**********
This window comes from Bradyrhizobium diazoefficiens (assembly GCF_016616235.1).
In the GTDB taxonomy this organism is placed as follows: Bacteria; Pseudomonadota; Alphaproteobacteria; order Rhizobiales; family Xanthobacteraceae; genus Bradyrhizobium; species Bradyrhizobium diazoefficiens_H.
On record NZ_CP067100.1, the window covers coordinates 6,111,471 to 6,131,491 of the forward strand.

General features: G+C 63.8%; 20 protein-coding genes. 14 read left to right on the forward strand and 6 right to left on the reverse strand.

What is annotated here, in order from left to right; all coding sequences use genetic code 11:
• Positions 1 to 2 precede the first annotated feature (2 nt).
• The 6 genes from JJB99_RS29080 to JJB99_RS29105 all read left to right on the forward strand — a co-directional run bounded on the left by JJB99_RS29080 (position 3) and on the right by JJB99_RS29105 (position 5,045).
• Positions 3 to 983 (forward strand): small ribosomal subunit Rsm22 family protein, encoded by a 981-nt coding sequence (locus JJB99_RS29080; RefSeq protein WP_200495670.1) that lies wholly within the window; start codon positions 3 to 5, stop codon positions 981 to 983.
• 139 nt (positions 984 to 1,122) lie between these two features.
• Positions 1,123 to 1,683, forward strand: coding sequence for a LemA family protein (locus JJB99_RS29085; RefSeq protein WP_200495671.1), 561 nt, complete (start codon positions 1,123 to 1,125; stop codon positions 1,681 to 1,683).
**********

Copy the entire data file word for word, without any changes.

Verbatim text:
This window comes from Bradyrhizobium diazoefficiens (assembly GCF_016616235.1).
In the GTDB taxonomy this organism is placed as follows: Bacteria; Pseudomonadota; Alphaproteobacteria; order Rhizobiales; family Xanthobacteraceae; genus Bradyrhizobium; species Bradyrhizobium diazoefficiens_H.
On record NZ_CP067100.1, the window covers coordinates 6,111,471 to 6,131,491 of the forward strand.

General features: G+C 63.8%; 20 protein-coding genes. 14 read left to right on the forward strand and 6 right to left on the reverse strand.

What is annotated here, in order from left to right; all coding sequences use genetic code 11:
• Positions 1 to 2 precede the first annotated feature (2 nt).
• The 6 genes from JJB99_RS29080 to JJB99_RS29105 all read left to right on the forward strand — a co-directional run bounded on the left by JJB99_RS29080 (position 3) and on the right by JJB99_RS29105 (position 5,045).
• Positions 3 to 983 (forward strand): small ribosomal subunit Rsm22 family protein, encoded by a 981-nt coding sequence (locus JJB99_RS29080; RefSeq protein WP_200495670.1) that lies wholly within the window; start codon positions 3 to 5, stop codon positions 981 to 983.
• 139 nt (positions 984 to 1,122) lie between these two features.
• Positions 1,123 to 1,683, forward strand: coding sequence for a LemA family protein (locus JJB99_RS29085; RefSeq protein WP_200495671.1), 561 nt, complete (start codon positions 1,123 to 1,125; stop codon positions 1,681 to 1,683).